In 1999, we weren't even trying.
Today, we have a bright, loving and funny 8-year-old daughter.
Since then, things just haven't worked out. For a long time, I was sure it was our opposite schedules. Or our infrequent, though scheduled, sex life.
Then I found out it might have been that polyp creating a hostile environment in my uterus. Removing it was surgery No. 1. After that was gone, it still looked like it would just be the three of us.
I am very grateful for what I have. My daughter is a joy. She's bright and funny and loving. But I'd love to give her a sibling -- even if there is almost a decade difference in age. When we're gone, I want her to have immediate family.
When I turned 40, my doctor suggested I see an infertility specialist because I was coming to what she called, "the end of the road."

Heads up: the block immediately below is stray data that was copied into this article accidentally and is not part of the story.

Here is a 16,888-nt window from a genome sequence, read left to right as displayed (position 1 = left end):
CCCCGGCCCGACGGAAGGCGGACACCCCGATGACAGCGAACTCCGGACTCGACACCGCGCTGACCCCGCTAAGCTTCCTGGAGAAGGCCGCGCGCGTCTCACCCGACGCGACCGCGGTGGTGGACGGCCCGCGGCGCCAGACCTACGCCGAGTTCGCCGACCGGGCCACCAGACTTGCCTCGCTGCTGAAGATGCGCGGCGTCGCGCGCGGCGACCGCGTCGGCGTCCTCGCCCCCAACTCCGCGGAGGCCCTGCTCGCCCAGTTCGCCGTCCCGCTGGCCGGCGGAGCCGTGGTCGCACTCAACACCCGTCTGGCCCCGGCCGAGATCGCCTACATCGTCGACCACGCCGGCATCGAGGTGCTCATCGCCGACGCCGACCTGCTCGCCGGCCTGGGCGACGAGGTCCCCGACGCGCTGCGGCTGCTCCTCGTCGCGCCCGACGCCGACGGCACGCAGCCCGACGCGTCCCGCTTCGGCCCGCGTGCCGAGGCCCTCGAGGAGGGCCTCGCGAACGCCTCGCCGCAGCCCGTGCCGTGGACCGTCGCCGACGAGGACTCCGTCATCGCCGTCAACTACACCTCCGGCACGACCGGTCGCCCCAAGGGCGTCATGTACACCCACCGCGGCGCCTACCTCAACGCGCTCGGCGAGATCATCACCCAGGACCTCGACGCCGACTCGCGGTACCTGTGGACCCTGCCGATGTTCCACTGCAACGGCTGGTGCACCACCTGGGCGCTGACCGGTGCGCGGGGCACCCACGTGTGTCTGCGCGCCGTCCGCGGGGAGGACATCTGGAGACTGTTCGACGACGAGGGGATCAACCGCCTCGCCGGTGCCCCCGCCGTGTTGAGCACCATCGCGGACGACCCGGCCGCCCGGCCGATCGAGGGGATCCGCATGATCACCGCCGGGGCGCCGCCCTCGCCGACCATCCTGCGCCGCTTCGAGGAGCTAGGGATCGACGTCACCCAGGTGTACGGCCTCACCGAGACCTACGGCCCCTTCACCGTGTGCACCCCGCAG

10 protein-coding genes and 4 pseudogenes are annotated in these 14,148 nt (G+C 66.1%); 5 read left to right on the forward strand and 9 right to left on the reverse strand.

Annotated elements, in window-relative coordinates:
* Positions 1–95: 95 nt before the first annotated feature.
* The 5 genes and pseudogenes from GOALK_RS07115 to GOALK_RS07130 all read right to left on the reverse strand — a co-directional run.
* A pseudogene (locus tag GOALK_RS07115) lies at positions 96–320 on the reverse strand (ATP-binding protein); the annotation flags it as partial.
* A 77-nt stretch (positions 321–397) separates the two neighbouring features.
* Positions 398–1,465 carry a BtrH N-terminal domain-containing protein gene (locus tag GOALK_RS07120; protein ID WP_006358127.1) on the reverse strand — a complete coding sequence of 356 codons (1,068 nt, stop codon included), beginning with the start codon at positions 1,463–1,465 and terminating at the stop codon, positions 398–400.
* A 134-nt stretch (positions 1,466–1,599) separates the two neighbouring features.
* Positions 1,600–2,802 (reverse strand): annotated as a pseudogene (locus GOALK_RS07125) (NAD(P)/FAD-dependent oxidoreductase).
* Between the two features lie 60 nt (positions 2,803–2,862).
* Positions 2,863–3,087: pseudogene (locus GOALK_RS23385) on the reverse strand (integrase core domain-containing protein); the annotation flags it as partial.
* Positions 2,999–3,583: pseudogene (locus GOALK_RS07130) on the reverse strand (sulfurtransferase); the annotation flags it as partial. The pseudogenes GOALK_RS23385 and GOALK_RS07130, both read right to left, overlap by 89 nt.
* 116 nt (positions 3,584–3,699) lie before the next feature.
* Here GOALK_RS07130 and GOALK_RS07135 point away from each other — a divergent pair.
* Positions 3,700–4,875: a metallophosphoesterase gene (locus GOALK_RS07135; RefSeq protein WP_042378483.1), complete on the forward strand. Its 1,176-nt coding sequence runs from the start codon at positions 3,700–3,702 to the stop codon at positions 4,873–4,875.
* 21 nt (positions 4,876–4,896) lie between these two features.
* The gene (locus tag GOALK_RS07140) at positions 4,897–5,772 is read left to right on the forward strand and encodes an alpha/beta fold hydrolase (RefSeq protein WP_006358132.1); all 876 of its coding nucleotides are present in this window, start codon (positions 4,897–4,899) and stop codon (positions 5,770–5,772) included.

Still, I never thought of myself as struggling with infertility. I just thought they'd do an insemination and everything would be fine.
That was 18 months ago. Today, I'm almost 42.
And it's still just the three of us.
Now we're enlisting the help of someone we know only as No. 948, a 24-year-old college student with similar ancestry and proven fertility. She has a great smile, musical ability, speaks another language and would like to someday join the Peace Corps.
And for just $13,000, we're getting her gametes.
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